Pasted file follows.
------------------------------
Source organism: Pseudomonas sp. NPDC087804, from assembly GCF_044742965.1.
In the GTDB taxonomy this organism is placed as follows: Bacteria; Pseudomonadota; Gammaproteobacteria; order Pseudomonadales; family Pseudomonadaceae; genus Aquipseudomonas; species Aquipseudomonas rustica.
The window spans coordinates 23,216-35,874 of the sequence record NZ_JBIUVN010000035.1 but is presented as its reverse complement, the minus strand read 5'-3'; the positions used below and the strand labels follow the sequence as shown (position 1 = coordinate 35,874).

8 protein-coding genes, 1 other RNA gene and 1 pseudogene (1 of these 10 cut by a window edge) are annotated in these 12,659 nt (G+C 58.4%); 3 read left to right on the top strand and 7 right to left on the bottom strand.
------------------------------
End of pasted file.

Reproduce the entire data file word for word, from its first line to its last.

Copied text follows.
Source organism: Pseudomonas sp. NPDC087804, from assembly GCF_044742965.1.
In the GTDB taxonomy this organism is placed as follows: Bacteria; Pseudomonadota; Gammaproteobacteria; order Pseudomonadales; family Pseudomonadaceae; genus Aquipseudomonas; species Aquipseudomonas rustica.
The window spans coordinates 23,216-35,874 of the sequence record NZ_JBIUVN010000035.1 but is presented as its reverse complement, the minus strand read 5'-3'; the positions used below and the strand labels follow the sequence as shown (position 1 = coordinate 35,874).

8 protein-coding genes, 1 other RNA gene and 1 pseudogene (1 of these 10 cut by a window edge) are annotated in these 12,659 nt (G+C 58.4%); 3 read left to right on the top strand and 7 right to left on the bottom strand.